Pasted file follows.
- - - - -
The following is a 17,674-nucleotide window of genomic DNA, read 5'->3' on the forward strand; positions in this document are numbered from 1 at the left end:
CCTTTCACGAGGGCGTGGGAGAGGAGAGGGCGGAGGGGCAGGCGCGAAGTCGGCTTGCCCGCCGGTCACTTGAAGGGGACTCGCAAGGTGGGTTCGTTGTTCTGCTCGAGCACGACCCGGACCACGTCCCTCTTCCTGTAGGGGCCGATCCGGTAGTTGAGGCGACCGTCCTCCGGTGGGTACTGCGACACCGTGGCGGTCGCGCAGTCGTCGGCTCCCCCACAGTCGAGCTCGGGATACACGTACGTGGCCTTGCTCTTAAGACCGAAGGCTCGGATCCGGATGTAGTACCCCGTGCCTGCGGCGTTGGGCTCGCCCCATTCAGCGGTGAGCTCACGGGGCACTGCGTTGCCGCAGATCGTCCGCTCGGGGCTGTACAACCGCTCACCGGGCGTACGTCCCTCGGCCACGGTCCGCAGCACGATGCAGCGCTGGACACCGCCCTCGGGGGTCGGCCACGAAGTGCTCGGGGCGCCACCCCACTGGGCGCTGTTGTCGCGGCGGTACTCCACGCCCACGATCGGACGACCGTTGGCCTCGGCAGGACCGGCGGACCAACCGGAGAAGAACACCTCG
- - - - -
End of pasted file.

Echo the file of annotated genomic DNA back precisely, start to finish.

The following is a 17,674-nucleotide window of genomic DNA, read 5'->3' on the forward strand; positions in this document are numbered from 1 at the left end:
CCTTTCACGAGGGCGTGGGAGAGGAGAGGGCGGAGGGGCAGGCGCGAAGTCGGCTTGCCCGCCGGTCACTTGAAGGGGACTCGCAAGGTGGGTTCGTTGTTCTGCTCGAGCACGACCCGGACCACGTCCCTCTTCCTGTAGGGGCCGATCCGGTAGTTGAGGCGACCGTCCTCCGGTGGGTACTGCGACACCGTGGCGGTCGCGCAGTCGTCGGCTCCCCCACAGTCGAGCTCGGGATACACGTACGTGGCCTTGCTCTTAAGACCGAAGGCTCGGATCCGGATGTAGTACCCCGTGCCTGCGGCGTTGGGCTCGCCCCATTCAGCGGTGAGCTCACGGGGCACTGCGTTGCCGCAGATCGTCCGCTCGGGGCTGTACAACCGCTCACCGGGCGTACGTCCCTCGGCCACGGTCCGCAGCACGATGCAGCGCTGGACACCGCCCTCGGGGGTCGGCCACGAAGTGCTCGGGGCGCCACCCCACTGGGCGCTGTTGTCGCGGCGGTACTCCACGCCCACGATCGGACGACCGTTGGCCTCGGCAGGACCGGCGGACCAACCGGAGAAGAACACCTCG